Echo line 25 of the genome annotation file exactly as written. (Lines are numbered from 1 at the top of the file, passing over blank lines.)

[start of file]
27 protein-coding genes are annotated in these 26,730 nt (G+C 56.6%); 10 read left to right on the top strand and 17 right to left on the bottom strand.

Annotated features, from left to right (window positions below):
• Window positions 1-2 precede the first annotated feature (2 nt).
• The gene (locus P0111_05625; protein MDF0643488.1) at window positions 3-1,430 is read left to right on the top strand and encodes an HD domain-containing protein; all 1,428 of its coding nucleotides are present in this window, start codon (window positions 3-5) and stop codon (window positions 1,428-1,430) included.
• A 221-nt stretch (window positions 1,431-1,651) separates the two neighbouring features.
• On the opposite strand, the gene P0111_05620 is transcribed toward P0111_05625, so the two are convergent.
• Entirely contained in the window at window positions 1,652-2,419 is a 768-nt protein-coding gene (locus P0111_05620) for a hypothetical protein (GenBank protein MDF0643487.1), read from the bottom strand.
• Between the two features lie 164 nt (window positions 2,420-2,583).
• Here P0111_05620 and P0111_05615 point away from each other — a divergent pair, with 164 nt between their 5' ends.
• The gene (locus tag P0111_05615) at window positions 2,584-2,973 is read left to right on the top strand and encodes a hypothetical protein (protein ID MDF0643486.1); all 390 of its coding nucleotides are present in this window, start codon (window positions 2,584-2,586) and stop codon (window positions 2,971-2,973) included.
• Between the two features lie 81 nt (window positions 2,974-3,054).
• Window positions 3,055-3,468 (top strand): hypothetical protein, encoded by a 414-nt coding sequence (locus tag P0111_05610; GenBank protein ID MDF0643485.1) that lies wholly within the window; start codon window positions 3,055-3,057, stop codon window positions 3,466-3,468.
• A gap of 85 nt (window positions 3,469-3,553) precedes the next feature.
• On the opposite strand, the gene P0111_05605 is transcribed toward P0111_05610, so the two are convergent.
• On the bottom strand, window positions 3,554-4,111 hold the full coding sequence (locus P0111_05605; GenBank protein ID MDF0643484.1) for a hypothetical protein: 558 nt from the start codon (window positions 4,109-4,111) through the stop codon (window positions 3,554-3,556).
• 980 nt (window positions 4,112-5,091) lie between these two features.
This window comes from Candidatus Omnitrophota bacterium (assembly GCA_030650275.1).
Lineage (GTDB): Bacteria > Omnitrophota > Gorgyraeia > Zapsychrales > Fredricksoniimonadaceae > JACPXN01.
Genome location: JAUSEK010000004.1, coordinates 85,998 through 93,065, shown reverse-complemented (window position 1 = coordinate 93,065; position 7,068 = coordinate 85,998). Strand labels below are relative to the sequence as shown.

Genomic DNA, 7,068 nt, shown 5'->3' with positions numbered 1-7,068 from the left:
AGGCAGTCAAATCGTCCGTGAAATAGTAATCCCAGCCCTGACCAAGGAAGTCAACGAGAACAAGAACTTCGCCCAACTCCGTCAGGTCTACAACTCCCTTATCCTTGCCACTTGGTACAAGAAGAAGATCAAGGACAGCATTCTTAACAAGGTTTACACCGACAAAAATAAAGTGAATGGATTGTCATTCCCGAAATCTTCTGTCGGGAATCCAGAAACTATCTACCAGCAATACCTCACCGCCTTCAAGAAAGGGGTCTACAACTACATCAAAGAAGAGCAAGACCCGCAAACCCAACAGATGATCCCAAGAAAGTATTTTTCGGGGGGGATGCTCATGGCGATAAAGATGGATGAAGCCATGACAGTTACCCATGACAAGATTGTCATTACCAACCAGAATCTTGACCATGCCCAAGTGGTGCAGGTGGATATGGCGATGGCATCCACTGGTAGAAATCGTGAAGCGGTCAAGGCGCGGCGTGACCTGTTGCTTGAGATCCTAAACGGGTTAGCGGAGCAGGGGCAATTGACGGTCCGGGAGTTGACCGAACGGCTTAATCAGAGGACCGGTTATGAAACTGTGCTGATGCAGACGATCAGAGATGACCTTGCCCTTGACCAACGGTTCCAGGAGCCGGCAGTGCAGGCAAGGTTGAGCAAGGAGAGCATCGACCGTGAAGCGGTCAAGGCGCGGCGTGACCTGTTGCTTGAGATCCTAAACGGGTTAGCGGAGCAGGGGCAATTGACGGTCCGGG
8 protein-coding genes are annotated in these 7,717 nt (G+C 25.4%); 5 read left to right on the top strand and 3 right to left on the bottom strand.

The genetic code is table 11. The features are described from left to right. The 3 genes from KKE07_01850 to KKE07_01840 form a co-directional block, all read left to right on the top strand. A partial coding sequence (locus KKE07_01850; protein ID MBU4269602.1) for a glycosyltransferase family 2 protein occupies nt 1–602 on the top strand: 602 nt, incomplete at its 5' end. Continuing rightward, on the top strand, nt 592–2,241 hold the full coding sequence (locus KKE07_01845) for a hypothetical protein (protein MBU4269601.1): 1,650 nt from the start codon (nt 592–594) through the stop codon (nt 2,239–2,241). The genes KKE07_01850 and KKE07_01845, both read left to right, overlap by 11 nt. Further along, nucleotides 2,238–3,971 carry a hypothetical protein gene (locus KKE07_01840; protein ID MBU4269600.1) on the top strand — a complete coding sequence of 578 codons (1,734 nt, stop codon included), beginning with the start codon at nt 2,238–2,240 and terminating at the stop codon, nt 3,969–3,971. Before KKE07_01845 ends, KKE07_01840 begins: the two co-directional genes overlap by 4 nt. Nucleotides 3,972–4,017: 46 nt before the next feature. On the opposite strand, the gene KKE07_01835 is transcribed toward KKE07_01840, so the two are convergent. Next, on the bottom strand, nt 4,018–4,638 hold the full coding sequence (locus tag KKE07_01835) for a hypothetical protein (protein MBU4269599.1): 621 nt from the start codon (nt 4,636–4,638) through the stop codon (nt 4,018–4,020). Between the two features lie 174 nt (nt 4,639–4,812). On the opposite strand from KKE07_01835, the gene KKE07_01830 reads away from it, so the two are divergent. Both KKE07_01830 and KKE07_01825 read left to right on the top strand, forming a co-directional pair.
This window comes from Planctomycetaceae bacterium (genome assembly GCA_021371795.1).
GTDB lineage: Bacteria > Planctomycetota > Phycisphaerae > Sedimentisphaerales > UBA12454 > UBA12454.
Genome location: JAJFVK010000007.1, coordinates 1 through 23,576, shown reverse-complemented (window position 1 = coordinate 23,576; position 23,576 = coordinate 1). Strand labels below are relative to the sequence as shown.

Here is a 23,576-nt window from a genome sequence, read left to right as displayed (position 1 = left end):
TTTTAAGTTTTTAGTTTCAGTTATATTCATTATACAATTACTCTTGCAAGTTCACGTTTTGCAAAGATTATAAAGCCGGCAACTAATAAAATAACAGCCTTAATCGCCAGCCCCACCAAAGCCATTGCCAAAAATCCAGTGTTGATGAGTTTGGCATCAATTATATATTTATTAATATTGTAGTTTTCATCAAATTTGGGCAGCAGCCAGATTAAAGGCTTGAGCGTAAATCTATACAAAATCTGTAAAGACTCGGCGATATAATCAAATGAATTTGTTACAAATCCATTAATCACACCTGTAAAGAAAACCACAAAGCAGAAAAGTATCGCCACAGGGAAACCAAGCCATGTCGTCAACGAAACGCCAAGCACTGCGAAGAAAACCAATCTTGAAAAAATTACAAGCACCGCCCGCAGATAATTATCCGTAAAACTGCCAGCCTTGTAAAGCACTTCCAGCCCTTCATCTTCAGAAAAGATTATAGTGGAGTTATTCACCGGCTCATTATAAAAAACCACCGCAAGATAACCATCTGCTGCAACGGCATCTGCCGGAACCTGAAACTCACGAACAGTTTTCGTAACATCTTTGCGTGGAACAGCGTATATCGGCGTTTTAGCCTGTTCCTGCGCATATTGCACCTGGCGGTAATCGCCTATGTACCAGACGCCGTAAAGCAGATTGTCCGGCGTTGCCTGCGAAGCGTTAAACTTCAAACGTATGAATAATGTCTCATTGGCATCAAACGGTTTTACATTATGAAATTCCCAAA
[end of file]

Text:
GTDB lineage: Bacteria > Planctomycetota > Phycisphaerae > Sedimentisphaerales > UBA12454 > UBA12454.